Isabelle Faust / Akademie für Alte Musik, Berlin / Bernhard Forck / Xenia Löffler

Johann Sebastian Bach: Violin Concertos; Sinfonias; Overture; Sonatas

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Germany's Isabelle Faust is among the hot Baroque violinists right now, and this collection of Bach works seems destined to repeat the success of her earlier Bach releases. There are many attractive features here. Some of the pieces are familiar and established works, while some are reconstructions from works in other media; these work well, and it's notable that they were devised by Faust and the musicians of the Akademie für alte Musik Berlin, working together. Faust is capable of blistering speed without losing musicality, and there's a mounting excitement in the outer movements of, say, the Trio Sonata for two violins and basso continuo, BWV 529. Faust's 1658 Stainer violin has a unique wiry sound that complements her playing beautifully. And she is matched by other remarkable players, notably Baroque oboist Xenia Löffler, principal oboist of the Akademie für alte Musik, who also takes a splendid turn on the recorder. The Teldex studio sound in Berlin reveals many small polyphonic details of the music, and the presence of sinfonias and sonatas, three of them excerpted from Bach cantatas, results in a compellingly varied program. The only fly in the ointment is the low contrast between the solo parts and the tutti in the concertos, and for this reason the trio sonatas and the sinfonias may work better than the concertos. It is true that Bach worked with small ensembles in Cöthen and Leipzig that approximated the 15-18 players of the Akademie für alte Musik here, and it is also true that Bach blurs the solo-tutti line in unusual ways. But that's the point: a sharp distinction is necessary if you're going to catch the ways he blurs the boundary. And further, although Bach's ensembles were small, the sound ideal of the Vivaldian Italian concerto was something else again: the orchestra at Vivaldi's Ospedale della Pietà is thought to have included as many as 60 players, and it would seem that Bach would have heard a sharper division in his head in this genre. Your reactions to the homogeneous textures cultivated by Faust and Akademie leader and violinist Bernhard Forck may vary, but even if you don't buy what they've done in this regard, there is much to enjoy and appreciate here.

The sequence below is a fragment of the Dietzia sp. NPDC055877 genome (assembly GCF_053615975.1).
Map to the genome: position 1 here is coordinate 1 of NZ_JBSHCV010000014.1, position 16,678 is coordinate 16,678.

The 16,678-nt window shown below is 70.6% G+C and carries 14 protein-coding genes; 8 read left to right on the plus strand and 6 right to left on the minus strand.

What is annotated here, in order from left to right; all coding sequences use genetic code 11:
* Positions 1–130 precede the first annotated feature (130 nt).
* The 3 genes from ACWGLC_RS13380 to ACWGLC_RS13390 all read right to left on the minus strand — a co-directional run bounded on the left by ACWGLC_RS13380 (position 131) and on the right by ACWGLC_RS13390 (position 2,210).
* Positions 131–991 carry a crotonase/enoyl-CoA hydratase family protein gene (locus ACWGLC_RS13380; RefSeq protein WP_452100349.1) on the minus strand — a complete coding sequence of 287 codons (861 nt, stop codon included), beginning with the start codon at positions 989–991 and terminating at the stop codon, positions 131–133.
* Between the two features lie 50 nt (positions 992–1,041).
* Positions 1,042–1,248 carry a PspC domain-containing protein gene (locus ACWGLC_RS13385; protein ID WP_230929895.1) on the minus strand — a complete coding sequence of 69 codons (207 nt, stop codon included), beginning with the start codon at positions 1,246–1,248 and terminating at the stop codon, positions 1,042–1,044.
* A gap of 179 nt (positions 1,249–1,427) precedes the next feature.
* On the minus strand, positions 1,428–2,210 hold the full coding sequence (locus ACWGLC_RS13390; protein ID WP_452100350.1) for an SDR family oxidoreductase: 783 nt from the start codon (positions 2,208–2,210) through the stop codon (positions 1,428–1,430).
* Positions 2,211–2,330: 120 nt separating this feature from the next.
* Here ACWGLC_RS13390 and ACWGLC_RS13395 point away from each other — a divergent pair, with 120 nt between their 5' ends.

Track Listing - Disc 1

Sample Title/Composer Performer Time
Concerto for Violin, Strings and Basso Continuo BWV 1052R in D minor
1 06:54
2 05:49
3 06:52
4 05:12
Concerto for Violin, Strings and Basso Continuo BWV 1042 in E major
5 07:06
6 05:33
7 02:35
Cantata 'Ich hatte viel Bekümmernis' BWV 21 in C minor
8 03:05
Trio Sonata for 2 Violins and Basso Continuo BWV 529 in C major
9 03:53
10 04:56
11 02:47
Concerto for Oboe, Violin, Strings and Basso Continuo BWV 1060R in C minor
12 04:28
13 04:50
14 03:07

Track Listing - Disc 2

Sample Title/Composer Performer Time
Overture [Suite No. 2] for Violin and Strings BWV 1067 in A minor
1 10:04
2 01:37
3 02:27
4 01:55
5 03:37
6 01:02
7 01:20
Trio Sonata for Oboe, Violin and Basso Continuo BWV 527 in D minor
8 04:18
9 04:40
10 03:12
Concerto for Violin, Strings and Basso Continuo BWV 1056R in G minor
11 03:11
12 02:52
13 03:16
Cantata 'Himmelskönig, sei willkommen' BWV 182 in G major
14 02:16
Concerto for Violin, Strings and Basso Continuo BWV 1041 in A minor
15 03:21
16 04:49
17 03:21
18 05:30
Concerto for 2 Violins, Strings and Basso Continuo BWV 1043 in D minor
19 03:20
20 05:51
21 04:23
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